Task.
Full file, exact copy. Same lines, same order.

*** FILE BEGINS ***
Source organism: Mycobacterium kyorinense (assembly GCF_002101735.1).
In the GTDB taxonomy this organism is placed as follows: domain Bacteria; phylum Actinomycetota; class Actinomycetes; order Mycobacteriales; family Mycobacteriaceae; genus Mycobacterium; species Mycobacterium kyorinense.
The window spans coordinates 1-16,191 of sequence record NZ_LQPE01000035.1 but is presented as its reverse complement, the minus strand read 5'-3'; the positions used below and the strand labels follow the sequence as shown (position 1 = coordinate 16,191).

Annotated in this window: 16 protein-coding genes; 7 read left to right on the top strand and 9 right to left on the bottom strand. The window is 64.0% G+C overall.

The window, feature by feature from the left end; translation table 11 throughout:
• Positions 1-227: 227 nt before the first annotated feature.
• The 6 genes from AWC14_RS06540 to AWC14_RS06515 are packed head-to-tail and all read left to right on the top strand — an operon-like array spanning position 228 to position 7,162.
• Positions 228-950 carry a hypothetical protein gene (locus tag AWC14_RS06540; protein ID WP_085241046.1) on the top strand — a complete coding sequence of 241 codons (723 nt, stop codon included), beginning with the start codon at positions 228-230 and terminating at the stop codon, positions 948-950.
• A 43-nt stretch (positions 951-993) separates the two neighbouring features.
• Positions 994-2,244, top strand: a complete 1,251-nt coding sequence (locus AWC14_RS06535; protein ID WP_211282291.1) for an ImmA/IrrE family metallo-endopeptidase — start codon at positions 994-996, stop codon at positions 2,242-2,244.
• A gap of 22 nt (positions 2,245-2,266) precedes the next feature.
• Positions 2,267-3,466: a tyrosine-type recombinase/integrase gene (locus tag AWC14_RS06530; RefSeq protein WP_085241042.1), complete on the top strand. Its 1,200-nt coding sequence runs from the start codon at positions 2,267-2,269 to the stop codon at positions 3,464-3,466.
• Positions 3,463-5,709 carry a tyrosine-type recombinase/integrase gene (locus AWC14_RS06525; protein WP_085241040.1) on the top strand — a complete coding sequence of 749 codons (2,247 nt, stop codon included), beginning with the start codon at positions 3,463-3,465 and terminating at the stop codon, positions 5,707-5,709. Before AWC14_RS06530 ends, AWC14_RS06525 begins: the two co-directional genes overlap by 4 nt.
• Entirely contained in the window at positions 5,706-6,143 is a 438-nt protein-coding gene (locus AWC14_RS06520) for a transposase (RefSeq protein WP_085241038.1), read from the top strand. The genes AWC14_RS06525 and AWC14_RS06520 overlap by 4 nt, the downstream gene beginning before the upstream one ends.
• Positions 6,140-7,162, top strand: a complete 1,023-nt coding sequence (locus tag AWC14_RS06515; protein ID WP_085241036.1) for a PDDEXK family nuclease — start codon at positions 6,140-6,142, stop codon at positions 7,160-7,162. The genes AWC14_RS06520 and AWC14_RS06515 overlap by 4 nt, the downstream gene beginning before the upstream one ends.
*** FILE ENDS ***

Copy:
Source organism: Mycobacterium kyorinense (assembly GCF_002101735.1).
In the GTDB taxonomy this organism is placed as follows: domain Bacteria; phylum Actinomycetota; class Actinomycetes; order Mycobacteriales; family Mycobacteriaceae; genus Mycobacterium; species Mycobacterium kyorinense.
The window spans coordinates 1-16,191 of sequence record NZ_LQPE01000035.1 but is presented as its reverse complement, the minus strand read 5'-3'; the positions used below and the strand labels follow the sequence as shown (position 1 = coordinate 16,191).

Annotated in this window: 16 protein-coding genes; 7 read left to right on the top strand and 9 right to left on the bottom strand. The window is 64.0% G+C overall.

The window, feature by feature from the left end; translation table 11 throughout:
• Positions 1-227: 227 nt before the first annotated feature.
• The 6 genes from AWC14_RS06540 to AWC14_RS06515 are packed head-to-tail and all read left to right on the top strand — an operon-like array spanning position 228 to position 7,162.
• Positions 228-950 carry a hypothetical protein gene (locus tag AWC14_RS06540; protein ID WP_085241046.1) on the top strand — a complete coding sequence of 241 codons (723 nt, stop codon included), beginning with the start codon at positions 228-230 and terminating at the stop codon, positions 948-950.
• A 43-nt stretch (positions 951-993) separates the two neighbouring features.
• Positions 994-2,244, top strand: a complete 1,251-nt coding sequence (locus AWC14_RS06535; protein ID WP_211282291.1) for an ImmA/IrrE family metallo-endopeptidase — start codon at positions 994-996, stop codon at positions 2,242-2,244.
• A gap of 22 nt (positions 2,245-2,266) precedes the next feature.
• Positions 2,267-3,466: a tyrosine-type recombinase/integrase gene (locus tag AWC14_RS06530; RefSeq protein WP_085241042.1), complete on the top strand. Its 1,200-nt coding sequence runs from the start codon at positions 2,267-2,269 to the stop codon at positions 3,464-3,466.
• Positions 3,463-5,709 carry a tyrosine-type recombinase/integrase gene (locus AWC14_RS06525; protein WP_085241040.1) on the top strand — a complete coding sequence of 749 codons (2,247 nt, stop codon included), beginning with the start codon at positions 3,463-3,465 and terminating at the stop codon, positions 5,707-5,709. Before AWC14_RS06530 ends, AWC14_RS06525 begins: the two co-directional genes overlap by 4 nt.
• Entirely contained in the window at positions 5,706-6,143 is a 438-nt protein-coding gene (locus AWC14_RS06520) for a transposase (RefSeq protein WP_085241038.1), read from the top strand. The genes AWC14_RS06525 and AWC14_RS06520 overlap by 4 nt, the downstream gene beginning before the upstream one ends.
• Positions 6,140-7,162, top strand: a complete 1,023-nt coding sequence (locus tag AWC14_RS06515; protein ID WP_085241036.1) for a PDDEXK family nuclease — start codon at positions 6,140-6,142, stop codon at positions 7,160-7,162. The genes AWC14_RS06520 and AWC14_RS06515 overlap by 4 nt, the downstream gene beginning before the upstream one ends.